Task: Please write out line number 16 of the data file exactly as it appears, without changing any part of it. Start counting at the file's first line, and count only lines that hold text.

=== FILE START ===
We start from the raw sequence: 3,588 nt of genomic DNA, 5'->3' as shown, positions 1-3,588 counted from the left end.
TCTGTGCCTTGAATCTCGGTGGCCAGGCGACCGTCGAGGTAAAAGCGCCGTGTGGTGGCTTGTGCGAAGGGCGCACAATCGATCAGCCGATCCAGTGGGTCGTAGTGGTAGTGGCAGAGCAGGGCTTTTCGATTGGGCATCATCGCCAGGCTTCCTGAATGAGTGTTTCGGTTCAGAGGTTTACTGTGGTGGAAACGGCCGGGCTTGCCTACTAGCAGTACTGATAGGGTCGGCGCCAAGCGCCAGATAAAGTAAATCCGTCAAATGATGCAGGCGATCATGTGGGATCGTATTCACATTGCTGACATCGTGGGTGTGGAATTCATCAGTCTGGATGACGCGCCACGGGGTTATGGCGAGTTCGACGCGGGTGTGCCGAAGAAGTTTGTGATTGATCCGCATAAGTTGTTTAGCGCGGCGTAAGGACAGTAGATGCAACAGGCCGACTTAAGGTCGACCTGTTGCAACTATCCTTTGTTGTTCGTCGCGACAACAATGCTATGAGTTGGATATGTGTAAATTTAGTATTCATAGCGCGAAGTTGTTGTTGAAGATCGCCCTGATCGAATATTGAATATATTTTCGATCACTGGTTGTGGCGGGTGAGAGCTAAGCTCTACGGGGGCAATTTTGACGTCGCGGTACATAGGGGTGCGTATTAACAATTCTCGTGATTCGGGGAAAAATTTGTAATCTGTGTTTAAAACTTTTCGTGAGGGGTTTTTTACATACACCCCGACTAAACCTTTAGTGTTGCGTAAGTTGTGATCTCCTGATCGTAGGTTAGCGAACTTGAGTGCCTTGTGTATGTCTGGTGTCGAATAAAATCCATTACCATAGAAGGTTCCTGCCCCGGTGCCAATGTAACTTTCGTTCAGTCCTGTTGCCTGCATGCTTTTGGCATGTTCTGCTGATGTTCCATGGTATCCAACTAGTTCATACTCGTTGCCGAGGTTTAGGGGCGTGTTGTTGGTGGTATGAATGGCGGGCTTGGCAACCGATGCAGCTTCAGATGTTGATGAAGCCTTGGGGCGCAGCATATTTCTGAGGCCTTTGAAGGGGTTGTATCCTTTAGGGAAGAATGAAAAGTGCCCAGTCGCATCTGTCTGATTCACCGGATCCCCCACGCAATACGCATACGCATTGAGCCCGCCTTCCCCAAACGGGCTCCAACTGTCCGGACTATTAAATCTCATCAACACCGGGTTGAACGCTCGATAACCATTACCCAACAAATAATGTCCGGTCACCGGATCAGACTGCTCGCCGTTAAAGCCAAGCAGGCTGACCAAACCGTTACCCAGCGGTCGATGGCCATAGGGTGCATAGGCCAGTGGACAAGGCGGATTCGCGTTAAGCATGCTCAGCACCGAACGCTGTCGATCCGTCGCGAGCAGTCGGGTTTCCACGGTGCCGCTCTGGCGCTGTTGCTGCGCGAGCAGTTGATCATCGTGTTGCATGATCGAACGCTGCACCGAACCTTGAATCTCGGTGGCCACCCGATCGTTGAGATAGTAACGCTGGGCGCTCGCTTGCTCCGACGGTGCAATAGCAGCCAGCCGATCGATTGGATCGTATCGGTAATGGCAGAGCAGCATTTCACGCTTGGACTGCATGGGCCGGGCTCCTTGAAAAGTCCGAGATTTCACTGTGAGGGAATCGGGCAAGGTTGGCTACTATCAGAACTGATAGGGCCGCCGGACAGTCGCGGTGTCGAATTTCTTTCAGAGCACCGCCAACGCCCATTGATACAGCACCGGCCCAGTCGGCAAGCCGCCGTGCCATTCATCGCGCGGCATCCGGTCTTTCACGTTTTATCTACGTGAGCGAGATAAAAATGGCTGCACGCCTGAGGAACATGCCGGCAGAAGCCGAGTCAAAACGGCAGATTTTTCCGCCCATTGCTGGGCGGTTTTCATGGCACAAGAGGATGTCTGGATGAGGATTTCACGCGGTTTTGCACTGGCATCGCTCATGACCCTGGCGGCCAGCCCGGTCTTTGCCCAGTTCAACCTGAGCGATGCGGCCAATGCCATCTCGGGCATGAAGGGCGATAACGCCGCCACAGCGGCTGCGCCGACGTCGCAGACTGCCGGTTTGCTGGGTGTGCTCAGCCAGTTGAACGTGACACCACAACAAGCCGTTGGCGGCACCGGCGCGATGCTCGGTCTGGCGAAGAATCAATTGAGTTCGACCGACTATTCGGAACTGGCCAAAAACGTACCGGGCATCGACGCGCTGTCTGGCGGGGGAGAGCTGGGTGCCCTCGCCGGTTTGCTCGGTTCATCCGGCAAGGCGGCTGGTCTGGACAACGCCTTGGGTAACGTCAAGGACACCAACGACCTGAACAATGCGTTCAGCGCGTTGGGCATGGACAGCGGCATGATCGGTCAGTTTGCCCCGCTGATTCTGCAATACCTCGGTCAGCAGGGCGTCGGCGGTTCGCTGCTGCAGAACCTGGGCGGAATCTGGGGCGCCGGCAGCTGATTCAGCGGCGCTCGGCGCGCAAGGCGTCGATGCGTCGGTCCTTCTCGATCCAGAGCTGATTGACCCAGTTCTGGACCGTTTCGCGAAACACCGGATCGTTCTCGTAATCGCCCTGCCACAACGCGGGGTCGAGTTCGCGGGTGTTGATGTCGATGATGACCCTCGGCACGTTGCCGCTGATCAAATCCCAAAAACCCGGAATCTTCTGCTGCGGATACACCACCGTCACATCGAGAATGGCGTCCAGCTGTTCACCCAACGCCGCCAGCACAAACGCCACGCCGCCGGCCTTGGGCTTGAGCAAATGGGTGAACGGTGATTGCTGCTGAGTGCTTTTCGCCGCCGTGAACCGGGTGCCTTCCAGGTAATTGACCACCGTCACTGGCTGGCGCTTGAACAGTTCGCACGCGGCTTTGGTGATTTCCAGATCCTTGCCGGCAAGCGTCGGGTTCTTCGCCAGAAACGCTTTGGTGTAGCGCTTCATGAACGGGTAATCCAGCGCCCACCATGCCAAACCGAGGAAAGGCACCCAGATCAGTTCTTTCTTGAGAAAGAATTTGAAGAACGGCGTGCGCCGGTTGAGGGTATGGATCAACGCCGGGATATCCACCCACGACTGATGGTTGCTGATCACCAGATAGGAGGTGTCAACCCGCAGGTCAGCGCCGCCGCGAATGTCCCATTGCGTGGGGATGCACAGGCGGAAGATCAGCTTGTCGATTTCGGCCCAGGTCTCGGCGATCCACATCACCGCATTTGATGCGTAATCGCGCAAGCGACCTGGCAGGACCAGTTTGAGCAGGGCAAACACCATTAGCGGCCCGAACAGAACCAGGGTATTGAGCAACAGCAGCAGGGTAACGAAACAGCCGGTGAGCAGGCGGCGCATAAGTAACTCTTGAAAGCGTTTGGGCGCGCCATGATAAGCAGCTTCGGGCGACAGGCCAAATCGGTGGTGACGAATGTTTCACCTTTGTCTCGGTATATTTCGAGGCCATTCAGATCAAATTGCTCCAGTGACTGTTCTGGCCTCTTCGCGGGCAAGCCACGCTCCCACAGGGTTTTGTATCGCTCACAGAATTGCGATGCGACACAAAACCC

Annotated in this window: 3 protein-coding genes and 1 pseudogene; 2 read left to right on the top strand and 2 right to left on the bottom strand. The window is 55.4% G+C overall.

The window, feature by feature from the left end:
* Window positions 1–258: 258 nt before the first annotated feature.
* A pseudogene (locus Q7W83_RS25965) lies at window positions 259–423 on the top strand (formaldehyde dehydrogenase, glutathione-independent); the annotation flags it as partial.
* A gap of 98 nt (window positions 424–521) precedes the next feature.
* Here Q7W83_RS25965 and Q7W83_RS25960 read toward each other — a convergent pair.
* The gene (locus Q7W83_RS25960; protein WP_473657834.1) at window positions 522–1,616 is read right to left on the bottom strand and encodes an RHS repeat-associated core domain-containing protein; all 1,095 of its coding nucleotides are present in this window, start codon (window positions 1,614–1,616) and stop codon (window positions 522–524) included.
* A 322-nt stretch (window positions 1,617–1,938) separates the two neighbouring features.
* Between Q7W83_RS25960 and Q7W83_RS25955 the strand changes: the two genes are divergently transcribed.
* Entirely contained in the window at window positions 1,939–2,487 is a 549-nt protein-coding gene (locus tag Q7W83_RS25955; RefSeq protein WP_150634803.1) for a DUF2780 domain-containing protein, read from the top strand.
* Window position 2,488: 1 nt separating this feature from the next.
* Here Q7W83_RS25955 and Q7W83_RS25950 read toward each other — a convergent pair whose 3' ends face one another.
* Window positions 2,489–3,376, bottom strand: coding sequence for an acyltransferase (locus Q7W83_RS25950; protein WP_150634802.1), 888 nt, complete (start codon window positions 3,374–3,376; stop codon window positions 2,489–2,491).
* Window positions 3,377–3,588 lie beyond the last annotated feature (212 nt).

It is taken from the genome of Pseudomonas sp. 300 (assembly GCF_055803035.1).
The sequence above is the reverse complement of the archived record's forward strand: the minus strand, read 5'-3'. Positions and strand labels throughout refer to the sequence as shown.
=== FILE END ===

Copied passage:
* Window positions 3,377–3,588 lie beyond the last annotated feature (212 nt).